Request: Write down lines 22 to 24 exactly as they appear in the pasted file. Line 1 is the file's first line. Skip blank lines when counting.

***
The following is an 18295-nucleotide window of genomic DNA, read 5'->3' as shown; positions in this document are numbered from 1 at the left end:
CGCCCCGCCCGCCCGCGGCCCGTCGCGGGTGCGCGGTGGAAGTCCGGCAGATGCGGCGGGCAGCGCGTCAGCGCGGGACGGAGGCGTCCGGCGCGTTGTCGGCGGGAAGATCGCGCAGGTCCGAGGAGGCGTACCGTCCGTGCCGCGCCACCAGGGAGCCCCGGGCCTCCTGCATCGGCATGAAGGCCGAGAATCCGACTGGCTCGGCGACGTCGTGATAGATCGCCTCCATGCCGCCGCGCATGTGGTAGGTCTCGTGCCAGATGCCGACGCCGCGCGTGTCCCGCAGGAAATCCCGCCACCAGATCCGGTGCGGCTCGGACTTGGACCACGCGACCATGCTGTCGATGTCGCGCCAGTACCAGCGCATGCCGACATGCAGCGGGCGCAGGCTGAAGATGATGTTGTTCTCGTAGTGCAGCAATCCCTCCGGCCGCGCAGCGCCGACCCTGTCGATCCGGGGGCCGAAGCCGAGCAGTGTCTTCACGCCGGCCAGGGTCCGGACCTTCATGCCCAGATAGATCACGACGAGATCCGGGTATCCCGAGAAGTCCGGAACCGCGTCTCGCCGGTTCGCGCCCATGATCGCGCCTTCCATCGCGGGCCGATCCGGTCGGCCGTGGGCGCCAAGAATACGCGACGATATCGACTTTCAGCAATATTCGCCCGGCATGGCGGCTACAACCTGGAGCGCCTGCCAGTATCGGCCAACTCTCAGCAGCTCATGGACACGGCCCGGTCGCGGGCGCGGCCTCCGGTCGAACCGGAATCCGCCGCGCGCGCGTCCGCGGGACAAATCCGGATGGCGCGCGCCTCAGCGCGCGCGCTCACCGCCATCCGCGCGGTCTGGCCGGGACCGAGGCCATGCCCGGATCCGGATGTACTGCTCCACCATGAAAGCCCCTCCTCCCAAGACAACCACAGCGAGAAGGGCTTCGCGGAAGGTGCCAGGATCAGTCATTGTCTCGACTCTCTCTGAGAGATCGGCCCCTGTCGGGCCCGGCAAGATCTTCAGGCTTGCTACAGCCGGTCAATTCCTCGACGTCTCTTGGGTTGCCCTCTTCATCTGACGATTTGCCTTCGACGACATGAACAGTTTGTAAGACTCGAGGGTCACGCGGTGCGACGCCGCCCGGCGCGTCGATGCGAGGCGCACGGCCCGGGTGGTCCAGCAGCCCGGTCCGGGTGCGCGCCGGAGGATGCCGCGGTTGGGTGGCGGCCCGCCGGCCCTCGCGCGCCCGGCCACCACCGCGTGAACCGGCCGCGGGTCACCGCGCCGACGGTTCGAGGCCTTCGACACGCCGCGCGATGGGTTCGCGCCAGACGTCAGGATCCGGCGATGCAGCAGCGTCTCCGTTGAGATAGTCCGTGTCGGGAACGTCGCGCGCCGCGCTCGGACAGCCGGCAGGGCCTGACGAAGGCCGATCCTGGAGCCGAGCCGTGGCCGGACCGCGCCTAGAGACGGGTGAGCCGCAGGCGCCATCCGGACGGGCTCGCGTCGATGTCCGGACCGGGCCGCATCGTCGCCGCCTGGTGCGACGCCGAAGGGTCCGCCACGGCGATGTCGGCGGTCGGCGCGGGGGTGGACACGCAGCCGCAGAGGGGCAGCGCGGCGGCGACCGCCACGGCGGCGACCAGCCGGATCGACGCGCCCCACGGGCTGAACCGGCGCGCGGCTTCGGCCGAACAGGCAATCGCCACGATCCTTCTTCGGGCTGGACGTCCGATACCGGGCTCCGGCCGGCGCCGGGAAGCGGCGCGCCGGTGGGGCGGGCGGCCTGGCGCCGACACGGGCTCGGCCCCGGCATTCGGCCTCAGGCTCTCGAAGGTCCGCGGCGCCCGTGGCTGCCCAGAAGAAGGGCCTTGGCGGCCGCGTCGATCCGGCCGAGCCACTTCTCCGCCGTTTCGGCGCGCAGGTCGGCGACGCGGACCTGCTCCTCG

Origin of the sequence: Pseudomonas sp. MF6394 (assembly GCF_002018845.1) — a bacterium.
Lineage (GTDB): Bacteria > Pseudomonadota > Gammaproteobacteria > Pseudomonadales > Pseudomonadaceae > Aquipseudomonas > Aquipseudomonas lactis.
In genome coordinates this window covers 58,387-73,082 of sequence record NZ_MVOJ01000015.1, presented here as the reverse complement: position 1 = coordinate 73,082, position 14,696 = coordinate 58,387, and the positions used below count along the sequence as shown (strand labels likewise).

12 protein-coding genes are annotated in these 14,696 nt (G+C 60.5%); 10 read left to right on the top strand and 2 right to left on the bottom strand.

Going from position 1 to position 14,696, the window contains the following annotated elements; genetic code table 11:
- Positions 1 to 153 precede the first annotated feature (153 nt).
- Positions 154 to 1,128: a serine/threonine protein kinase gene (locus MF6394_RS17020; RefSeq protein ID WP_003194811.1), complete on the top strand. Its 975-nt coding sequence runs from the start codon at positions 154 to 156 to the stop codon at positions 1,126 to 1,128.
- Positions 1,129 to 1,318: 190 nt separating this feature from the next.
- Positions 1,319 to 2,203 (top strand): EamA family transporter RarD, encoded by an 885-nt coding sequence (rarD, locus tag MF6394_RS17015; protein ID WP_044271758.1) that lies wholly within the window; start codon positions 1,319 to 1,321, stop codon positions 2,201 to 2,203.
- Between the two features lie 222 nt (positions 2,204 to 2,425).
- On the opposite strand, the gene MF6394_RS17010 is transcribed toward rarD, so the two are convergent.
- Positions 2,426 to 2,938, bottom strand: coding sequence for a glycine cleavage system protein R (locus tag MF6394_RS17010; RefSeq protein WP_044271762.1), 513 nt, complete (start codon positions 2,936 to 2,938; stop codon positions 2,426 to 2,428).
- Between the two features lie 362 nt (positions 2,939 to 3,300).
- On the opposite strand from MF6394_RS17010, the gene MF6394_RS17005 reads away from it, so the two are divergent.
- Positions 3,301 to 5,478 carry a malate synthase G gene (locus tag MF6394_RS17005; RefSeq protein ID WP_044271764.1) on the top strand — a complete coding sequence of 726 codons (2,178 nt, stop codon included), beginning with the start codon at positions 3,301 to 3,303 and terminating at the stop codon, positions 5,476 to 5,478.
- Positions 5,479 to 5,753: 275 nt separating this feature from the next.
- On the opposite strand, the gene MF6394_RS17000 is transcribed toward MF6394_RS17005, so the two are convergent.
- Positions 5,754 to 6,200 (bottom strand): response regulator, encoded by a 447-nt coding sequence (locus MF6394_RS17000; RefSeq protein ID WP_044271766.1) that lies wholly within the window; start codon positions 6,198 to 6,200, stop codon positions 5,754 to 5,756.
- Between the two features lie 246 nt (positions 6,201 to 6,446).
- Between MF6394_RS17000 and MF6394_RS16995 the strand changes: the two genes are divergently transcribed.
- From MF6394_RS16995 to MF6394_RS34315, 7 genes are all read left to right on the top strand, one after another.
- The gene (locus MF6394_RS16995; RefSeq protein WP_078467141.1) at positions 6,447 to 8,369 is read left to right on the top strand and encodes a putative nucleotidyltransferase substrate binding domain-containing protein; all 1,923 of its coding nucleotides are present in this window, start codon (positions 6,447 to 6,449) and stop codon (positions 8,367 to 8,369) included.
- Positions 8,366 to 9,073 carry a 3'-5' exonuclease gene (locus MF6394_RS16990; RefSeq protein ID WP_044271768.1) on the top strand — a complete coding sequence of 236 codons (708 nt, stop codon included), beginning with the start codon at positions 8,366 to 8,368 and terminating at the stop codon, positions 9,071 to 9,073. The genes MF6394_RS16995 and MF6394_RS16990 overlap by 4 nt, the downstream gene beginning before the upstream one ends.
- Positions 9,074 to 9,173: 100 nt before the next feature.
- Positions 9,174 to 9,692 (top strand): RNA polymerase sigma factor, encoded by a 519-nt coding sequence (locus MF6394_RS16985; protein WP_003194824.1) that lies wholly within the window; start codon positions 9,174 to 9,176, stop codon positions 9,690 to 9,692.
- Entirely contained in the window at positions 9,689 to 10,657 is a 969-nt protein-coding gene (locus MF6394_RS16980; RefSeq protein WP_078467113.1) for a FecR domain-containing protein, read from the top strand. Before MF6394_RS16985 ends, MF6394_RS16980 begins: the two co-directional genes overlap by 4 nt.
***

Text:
- Between MF6394_RS17000 and MF6394_RS16995 the strand changes: the two genes are divergently transcribed.
- From MF6394_RS16995 to MF6394_RS34315, 7 genes are all read left to right on the top strand, one after another.
- The gene (locus MF6394_RS16995; RefSeq protein WP_078467141.1) at positions 6,447 to 8,369 is read left to right on the top strand and encodes a putative nucleotidyltransferase substrate binding domain-containing protein; all 1,923 of its coding nucleotides are present in this window, start codon (positions 6,447 to 6,449) and stop codon (positions 8,367 to 8,369) included.